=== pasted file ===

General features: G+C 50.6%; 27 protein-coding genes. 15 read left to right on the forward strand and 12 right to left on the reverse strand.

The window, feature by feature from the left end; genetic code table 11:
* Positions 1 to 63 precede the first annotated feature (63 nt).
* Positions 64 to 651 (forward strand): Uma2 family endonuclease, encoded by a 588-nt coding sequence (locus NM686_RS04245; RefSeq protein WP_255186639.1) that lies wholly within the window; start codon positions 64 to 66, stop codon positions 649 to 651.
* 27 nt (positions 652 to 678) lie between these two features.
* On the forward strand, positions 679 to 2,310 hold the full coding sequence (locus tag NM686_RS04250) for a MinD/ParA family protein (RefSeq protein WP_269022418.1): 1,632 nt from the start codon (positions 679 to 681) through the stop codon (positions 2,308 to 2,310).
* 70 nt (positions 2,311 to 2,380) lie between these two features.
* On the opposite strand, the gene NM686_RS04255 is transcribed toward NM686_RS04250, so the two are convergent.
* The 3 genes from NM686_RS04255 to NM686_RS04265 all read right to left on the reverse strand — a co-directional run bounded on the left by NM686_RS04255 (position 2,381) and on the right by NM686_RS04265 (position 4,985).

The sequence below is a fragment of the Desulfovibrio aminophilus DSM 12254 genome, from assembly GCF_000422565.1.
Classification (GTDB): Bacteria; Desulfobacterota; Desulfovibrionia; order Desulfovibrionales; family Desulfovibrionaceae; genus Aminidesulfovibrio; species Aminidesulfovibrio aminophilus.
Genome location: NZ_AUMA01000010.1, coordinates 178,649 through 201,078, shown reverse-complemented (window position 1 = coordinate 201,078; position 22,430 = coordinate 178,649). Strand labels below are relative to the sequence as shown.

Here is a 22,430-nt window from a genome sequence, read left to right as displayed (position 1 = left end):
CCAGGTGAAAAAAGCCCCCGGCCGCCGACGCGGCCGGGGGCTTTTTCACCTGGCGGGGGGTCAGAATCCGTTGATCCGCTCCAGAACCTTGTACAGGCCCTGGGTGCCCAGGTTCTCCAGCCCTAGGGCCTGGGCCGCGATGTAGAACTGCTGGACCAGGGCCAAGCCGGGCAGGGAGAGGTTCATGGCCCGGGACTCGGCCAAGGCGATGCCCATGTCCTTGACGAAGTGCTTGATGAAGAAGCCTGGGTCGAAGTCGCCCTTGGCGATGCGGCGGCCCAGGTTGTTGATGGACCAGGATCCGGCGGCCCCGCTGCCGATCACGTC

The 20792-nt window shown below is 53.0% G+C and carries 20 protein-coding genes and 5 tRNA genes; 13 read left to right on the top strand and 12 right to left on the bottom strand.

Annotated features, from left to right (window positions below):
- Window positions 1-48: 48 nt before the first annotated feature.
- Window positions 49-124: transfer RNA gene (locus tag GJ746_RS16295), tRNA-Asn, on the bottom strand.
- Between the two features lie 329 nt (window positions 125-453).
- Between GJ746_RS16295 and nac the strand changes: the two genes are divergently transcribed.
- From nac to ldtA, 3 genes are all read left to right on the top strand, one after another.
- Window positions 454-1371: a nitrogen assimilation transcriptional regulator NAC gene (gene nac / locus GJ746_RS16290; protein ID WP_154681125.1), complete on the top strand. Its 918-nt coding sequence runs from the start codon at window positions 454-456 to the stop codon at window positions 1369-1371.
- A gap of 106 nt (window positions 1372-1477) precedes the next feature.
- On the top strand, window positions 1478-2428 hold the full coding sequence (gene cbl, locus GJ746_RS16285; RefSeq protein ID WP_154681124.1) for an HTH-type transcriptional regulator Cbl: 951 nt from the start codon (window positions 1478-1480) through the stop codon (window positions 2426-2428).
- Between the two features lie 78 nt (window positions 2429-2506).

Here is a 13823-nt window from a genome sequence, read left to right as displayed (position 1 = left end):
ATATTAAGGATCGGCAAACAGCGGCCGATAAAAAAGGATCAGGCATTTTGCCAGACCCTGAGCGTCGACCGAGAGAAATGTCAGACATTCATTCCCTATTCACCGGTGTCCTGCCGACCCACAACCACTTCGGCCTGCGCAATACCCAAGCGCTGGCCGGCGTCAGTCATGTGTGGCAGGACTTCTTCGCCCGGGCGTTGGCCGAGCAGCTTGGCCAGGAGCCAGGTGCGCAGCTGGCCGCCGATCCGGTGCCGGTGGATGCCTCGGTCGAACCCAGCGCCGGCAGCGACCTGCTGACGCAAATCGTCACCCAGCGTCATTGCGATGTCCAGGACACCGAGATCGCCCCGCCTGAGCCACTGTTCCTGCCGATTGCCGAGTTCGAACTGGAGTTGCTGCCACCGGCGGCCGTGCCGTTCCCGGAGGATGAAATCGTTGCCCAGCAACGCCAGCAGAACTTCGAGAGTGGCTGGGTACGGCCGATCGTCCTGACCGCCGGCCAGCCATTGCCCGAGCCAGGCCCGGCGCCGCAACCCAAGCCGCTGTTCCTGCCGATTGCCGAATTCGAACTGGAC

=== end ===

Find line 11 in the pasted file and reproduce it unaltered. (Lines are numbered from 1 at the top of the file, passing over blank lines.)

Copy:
Classification (GTDB): Bacteria; Desulfobacterota; Desulfovibrionia; order Desulfovibrionales; family Desulfovibrionaceae; genus Aminidesulfovibrio; species Aminidesulfovibrio aminophilus.